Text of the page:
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Dynasty Warriors Gundam 3

Score: 62%
ESRB: Teen
Publisher: BANDAI NAMCO Games America, Inc.
Developer: KOEI TECMO America Corp.
Media: DVD/1
Players: 1 - 2; 2 - 4 (Online)
Genre: Action/ Online

Graphics & Sound:

Dynasty Warriors Gundam 3 leaves me conflicted every time. There are times where I can sit down and lose 2 - 3 hours wrapped in the cathartic bliss of carving through hundreds of enemies with little effort. Other times, I can play one mission and leave, frustrated by the stagnate, almost archaic, play mechanics that define the Dynasty Warriors series.

Regardless of my feelings towards the gameplay, it is hard to deny that Gundam 3 looks great. Anime-based games have been the greatest beneficiary from advances in cel-shading techniques. All of the Gundams, even the fodder, look amazing. Were it not for the stiff, terrestrial animation, Gundam 3 would look like a playable episode of the show. However, whereas most Gundam battles are fast, aerial shows of acrobatic grace, most battles in the game are slow and clumsy.

Dialogue, which is partially voiced by voice talent from the shows, alternates between smart and comical. True to the series, each character's philosophical mutterings are packed with melodrama. The snippets will, if message boards are any indication, find some sort of meaning in the out-of-context conversations based on familiarity with characters. Those not in the know will be hard-pressed to not laugh, or at least giggle.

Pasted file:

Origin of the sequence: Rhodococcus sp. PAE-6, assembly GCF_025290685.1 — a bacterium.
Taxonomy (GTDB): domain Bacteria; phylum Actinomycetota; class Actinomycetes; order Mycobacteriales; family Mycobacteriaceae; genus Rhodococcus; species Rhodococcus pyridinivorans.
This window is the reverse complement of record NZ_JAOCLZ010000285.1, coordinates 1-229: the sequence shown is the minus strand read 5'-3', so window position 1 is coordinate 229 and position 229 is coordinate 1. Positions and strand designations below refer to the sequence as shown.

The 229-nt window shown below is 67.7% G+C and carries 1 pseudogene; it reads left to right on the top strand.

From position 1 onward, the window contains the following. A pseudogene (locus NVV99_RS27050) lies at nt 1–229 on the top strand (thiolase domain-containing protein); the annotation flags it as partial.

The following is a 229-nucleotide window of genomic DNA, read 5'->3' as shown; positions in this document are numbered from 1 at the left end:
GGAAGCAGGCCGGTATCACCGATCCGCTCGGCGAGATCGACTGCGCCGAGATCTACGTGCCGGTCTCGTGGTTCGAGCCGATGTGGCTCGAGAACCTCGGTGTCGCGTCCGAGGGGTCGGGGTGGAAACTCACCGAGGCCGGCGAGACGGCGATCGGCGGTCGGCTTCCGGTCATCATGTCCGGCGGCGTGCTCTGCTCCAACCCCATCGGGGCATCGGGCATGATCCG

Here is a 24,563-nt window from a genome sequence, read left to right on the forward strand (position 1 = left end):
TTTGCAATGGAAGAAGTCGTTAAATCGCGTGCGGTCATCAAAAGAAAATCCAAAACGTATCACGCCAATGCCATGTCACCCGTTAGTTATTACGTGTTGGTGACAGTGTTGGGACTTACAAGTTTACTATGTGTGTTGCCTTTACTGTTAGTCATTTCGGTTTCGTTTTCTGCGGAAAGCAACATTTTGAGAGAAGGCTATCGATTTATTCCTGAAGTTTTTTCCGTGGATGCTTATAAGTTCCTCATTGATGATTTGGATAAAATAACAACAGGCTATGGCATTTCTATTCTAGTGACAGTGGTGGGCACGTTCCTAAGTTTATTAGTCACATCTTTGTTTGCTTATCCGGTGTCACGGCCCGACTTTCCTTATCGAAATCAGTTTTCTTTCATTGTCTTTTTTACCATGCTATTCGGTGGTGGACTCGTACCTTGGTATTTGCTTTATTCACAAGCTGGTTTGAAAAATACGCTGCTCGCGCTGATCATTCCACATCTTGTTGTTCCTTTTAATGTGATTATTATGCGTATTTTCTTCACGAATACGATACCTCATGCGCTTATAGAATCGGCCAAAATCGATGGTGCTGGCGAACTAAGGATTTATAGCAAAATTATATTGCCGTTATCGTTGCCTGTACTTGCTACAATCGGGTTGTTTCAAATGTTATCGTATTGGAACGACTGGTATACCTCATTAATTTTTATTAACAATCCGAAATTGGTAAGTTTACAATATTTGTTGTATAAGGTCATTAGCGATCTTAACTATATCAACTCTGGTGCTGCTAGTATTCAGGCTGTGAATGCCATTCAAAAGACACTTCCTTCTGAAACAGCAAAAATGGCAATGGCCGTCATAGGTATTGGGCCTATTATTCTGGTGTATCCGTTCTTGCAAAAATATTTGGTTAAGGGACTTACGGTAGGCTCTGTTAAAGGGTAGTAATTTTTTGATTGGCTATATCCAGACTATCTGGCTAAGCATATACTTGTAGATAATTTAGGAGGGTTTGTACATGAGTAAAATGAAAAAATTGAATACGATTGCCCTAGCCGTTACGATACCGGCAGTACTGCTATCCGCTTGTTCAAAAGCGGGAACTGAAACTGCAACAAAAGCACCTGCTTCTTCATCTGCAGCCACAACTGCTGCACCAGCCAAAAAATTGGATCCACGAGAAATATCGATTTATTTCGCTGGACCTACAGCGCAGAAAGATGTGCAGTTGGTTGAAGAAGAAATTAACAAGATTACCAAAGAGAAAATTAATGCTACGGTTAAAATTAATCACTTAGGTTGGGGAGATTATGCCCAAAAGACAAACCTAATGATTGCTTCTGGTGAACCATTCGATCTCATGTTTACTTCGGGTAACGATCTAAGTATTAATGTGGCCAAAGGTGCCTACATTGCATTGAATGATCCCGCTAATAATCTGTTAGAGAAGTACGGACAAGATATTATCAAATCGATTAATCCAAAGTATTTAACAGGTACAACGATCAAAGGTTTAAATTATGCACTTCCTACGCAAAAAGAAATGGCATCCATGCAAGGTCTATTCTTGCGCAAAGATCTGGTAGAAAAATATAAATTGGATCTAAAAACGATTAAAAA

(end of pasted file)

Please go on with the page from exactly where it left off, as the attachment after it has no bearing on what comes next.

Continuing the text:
Music is spot-on for the show. Tracks usually go with the level (as much as they can anyway), though I like the option to swap out tracks during missions if you have a favorite or just want something different in the background.


Everything you need to know about Dynasty Warriors Gundam 3 is summarized by its title. It is a Dynasty Warriors game starring Gundams. The core Dynasty Warriors series is probably the most change-resistant franchise in the industry, but that hasn't stopped it from gaining a hardcore following. It has more of a cult fan base than other games, but there is an audience.

True to its roots, the game keeps pace with other games in the series. Playing as one of close to 50 pilots (and their respective Gundams) from nearly every Gundam series to date, you charge through crowds of nameless enemies, occasionally trading blows with other Ace pilots. Battlefields are split into grids, with each team of pilots battling for control of each section. The ultimate goal is to coax out the other team's big general, though you also need to make sure your home base isn't snagged or your teammates don't die. Both will deplete your recovery bar, cutting off any chance you have to respawn.